EG cells are derived from primordial germ cells (PGCs) cells isolated, according to one embodiment, from gonadal tissues, genital ridges, mesenteries or embryonic yolk sacs of human embryos. The PGCs are cultured under conditions that allow derivation of EG cells. The present invention also provides cell culture media for long term cell culture (more than 30 days) of the resulting EG cells.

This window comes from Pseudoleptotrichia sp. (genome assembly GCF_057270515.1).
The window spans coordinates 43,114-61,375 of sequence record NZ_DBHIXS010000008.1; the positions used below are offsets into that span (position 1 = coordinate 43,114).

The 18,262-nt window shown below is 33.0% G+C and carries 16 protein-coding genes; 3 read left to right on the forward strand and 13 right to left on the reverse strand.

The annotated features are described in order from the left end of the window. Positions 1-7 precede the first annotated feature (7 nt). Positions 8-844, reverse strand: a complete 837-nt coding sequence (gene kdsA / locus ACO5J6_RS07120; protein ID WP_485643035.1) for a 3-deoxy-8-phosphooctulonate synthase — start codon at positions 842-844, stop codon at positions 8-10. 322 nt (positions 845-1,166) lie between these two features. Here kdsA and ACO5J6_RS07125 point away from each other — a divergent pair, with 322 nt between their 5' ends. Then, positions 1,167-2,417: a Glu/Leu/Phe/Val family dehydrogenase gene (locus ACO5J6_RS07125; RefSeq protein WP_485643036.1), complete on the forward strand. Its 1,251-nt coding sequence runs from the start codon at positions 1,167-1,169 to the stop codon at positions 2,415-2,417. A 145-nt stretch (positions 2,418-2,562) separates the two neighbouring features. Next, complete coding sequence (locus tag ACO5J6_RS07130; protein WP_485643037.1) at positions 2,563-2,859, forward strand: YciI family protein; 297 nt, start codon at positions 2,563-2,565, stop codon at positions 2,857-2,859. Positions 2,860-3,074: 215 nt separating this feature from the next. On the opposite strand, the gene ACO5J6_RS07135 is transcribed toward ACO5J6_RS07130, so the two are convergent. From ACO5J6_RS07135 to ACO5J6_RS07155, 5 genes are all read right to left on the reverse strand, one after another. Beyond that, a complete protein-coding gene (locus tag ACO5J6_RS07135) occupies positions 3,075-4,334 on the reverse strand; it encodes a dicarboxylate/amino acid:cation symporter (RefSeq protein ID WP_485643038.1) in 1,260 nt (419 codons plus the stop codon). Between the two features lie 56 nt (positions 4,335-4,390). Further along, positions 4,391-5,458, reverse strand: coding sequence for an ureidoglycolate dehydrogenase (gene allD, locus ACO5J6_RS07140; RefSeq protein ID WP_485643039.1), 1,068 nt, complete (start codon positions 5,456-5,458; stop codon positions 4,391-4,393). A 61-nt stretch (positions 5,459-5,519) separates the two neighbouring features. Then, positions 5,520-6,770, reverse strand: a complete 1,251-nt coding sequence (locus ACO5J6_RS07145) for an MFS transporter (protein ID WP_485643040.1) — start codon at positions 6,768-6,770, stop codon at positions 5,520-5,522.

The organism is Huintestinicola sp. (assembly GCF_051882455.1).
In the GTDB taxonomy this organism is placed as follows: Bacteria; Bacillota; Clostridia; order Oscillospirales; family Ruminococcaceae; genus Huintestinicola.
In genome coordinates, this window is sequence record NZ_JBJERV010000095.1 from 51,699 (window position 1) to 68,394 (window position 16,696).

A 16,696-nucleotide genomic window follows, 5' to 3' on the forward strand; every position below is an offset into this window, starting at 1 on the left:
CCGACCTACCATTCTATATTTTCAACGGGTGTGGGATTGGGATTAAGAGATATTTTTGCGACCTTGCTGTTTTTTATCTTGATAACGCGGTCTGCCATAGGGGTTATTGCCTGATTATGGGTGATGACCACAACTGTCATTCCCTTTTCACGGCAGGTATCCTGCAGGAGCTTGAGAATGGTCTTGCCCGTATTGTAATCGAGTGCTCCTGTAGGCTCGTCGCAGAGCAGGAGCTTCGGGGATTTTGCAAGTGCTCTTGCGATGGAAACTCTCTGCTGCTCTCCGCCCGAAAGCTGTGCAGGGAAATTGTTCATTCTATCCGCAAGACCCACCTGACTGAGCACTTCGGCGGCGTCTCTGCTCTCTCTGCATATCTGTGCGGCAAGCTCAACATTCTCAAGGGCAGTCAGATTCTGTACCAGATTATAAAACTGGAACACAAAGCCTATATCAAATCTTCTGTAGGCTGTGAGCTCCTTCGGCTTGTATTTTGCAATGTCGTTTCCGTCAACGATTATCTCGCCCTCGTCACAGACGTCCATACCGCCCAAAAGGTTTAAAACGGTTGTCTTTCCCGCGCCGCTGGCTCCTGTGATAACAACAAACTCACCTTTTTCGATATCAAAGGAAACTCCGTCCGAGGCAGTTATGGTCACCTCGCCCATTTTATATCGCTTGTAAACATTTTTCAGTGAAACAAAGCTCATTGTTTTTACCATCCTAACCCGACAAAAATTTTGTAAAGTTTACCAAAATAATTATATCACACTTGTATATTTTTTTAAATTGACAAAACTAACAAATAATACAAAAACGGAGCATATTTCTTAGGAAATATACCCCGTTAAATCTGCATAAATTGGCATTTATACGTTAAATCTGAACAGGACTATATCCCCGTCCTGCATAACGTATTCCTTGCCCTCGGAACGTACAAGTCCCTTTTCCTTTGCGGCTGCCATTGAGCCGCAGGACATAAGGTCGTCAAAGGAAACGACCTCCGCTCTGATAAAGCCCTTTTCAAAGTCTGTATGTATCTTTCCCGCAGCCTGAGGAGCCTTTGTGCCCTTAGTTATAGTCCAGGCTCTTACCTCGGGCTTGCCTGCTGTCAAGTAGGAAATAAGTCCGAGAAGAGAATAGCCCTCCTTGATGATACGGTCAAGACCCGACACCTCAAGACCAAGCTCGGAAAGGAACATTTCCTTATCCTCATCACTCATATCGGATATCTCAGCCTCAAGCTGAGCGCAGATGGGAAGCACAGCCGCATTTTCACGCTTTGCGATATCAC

The invention provides a cell line having the characteristics of a human embryonic germ cell. In one aspect, the cells are cultured in a medium including a growth factor, e.g., basic fibroblast growth factor (bFGF). In another embodiment, the cells are cultured in the presence of culture media containing an effective amount of either a ligand that binds to a receptor which can associate with glycoprotein 130 (gp130) or an antibody that binds to and stimulates gp130; and a growth factor, which in one embodiment is bFGF. In another embodiment, the EG cell culture medium of the invention can include forskolin or other cAMP elevating compound. In another aspect, the EG cells are alkaline phosphatase positive. In yet another aspect, the EG cells express cell surface antigens SSEA-1 and SSEA-4. In still another aspect, the EG cells express cell surface antigens that bind with antibodies having the binding specificity of monoclonal antibodies TRA-1-60 (ATCC HB-4783) and TRA-1-81 (ATCC HB-4784). The cells can also express cell surface antigen SSEA-3.